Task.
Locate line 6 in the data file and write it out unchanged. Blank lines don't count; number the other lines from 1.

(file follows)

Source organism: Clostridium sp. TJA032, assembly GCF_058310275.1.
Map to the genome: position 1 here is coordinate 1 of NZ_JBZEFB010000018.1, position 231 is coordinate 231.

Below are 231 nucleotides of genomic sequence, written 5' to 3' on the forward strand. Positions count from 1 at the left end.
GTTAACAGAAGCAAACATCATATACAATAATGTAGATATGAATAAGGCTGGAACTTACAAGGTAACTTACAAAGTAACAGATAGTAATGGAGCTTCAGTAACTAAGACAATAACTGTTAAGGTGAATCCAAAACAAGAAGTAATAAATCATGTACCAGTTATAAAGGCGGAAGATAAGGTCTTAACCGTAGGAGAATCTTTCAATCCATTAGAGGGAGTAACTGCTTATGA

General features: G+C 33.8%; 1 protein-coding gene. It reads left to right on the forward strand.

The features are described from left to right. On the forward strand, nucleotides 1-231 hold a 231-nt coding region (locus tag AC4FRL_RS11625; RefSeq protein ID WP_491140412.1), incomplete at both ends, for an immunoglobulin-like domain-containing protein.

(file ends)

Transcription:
The features are described from left to right. On the forward strand, nucleotides 1-231 hold a 231-nt coding region (locus tag AC4FRL_RS11625; RefSeq protein ID WP_491140412.1), incomplete at both ends, for an immunoglobulin-like domain-containing protein.